By Jonathan Yardley,
whose e-mail address is firstname.lastname@example.org
Tuesday, July 5, 2005
Rose O'Neale Greenhow, Civil War Spy
By Ann Blackman
Random House. 377 pp. $25.95
The most important battle of the Civil War? For obvious reasons, many historians and Civil War buffs will point to Gettysburg. Others say it was Antietam; they include James M. McPherson, who insists that battle was a "pivotal moment" because it blunted the rebels' charge into the North, scared foreign powers from allying with the Confederacy and freed Lincoln to issue the Emancipation Proclamation.
Probably McPherson is right, but a case can be made that the first serious battle of the war was also, if not its most important, certainly one of them. It took place July 21, 1861, at Manassas in Northern Virginia, around and about a stream called Bull Run. Union forces under Brig. Gen. Irvin McDowell were so confident of routing Gen. Joseph E. Johnston's forces and ending the rebellion almost as soon as it began that they marched eagerly, almost giddily, into battle. In Washington, as Ann Blackman writes, there was "almost a holiday spirit," and the ladies and gentlemen of the capital rode out to witness the slaughter for themselves.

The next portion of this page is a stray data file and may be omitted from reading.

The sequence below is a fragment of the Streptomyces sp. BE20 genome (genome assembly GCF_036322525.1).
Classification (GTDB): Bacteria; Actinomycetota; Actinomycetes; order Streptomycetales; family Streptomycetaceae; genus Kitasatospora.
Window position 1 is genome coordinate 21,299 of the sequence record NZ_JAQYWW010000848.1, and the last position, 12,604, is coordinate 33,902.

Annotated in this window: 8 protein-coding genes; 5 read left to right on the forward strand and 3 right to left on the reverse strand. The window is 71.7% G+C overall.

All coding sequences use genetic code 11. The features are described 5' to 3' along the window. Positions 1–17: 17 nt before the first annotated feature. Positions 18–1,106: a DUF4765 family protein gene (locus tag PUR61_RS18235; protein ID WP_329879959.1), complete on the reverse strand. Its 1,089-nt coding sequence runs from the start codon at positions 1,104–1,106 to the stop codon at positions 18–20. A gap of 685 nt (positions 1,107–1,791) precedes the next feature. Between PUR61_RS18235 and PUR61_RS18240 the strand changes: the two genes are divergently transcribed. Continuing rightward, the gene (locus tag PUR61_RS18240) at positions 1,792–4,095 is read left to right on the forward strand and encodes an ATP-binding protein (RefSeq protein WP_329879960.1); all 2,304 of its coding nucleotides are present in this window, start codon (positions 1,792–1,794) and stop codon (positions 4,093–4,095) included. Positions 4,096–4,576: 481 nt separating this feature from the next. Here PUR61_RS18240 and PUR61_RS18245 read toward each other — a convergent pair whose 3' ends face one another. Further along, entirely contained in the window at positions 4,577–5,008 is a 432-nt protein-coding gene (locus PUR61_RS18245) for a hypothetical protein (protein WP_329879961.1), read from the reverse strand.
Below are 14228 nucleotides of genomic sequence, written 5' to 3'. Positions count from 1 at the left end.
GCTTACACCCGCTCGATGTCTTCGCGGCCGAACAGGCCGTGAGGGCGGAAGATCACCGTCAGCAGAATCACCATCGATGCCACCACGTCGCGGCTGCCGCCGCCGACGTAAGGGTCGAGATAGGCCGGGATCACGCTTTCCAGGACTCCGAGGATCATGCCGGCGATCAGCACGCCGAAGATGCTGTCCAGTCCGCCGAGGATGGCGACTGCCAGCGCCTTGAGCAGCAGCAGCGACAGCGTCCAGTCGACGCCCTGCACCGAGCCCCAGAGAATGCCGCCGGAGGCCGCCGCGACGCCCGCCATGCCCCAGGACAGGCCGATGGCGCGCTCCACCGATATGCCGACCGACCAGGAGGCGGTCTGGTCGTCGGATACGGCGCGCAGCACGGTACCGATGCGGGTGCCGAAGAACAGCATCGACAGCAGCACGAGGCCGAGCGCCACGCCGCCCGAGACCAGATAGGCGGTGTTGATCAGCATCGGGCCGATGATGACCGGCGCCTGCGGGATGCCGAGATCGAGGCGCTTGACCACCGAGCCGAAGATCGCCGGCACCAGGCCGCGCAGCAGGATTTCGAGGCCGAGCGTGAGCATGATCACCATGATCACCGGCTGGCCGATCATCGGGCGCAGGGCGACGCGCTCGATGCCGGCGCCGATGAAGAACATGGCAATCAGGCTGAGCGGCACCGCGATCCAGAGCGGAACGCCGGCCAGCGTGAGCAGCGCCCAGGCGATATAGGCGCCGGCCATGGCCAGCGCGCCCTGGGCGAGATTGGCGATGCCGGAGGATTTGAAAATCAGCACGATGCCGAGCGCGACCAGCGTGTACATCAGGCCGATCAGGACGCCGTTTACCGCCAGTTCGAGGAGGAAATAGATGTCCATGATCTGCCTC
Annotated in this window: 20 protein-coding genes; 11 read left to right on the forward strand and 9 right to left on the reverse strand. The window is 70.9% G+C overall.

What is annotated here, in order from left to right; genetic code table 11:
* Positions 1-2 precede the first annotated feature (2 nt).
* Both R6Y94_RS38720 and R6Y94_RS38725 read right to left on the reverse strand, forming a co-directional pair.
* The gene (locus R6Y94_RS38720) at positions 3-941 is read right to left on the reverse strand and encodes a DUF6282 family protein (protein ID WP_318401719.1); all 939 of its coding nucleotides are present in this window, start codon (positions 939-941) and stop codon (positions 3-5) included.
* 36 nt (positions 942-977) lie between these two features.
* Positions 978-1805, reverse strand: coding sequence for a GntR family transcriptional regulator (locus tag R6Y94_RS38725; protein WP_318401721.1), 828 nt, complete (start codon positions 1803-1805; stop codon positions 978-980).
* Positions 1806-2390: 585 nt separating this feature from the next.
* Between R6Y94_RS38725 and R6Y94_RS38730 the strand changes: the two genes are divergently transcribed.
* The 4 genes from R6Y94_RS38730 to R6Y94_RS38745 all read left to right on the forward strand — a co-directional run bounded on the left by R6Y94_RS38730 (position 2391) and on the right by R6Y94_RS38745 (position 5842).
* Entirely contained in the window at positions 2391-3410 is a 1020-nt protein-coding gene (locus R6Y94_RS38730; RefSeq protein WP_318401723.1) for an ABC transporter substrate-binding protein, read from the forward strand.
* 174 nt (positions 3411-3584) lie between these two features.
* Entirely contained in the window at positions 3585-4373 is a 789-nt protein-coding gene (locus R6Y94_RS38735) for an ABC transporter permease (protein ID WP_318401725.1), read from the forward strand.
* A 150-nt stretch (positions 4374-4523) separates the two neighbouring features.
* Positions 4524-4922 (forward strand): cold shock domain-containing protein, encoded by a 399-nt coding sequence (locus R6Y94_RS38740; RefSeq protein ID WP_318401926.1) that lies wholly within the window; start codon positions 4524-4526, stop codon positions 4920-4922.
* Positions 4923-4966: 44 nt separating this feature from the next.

Instead they saw the Confederates rout the Yanks, producing unanticipated casualties and leaving Washington desperately afraid that it would be captured. What neither the celebrators nor the Union command knew was that Johnston and his aides had had advance word of Union plans and had time to position their forces most advantageously and call in reinforcements. On July 16, Rose O'Neale Greenhow, a resident of Washington and passionate Confederate sympathizer, had sent a note to her contact in the rebel forces that read: "Order issued for McDowell to march upon Manassas tonight."